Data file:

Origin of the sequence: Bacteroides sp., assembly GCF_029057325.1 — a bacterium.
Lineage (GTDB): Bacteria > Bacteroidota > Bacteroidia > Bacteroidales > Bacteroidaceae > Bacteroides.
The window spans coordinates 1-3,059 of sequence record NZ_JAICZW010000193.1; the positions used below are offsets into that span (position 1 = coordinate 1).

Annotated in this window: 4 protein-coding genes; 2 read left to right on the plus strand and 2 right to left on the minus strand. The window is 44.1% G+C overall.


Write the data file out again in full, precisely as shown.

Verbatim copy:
Origin of the sequence: Bacteroides sp., assembly GCF_029057325.1 — a bacterium.
Lineage (GTDB): Bacteria > Bacteroidota > Bacteroidia > Bacteroidales > Bacteroidaceae > Bacteroides.
The window spans coordinates 1-3,059 of sequence record NZ_JAICZW010000193.1; the positions used below are offsets into that span (position 1 = coordinate 1).

Annotated in this window: 4 protein-coding genes; 2 read left to right on the plus strand and 2 right to left on the minus strand. The window is 44.1% G+C overall.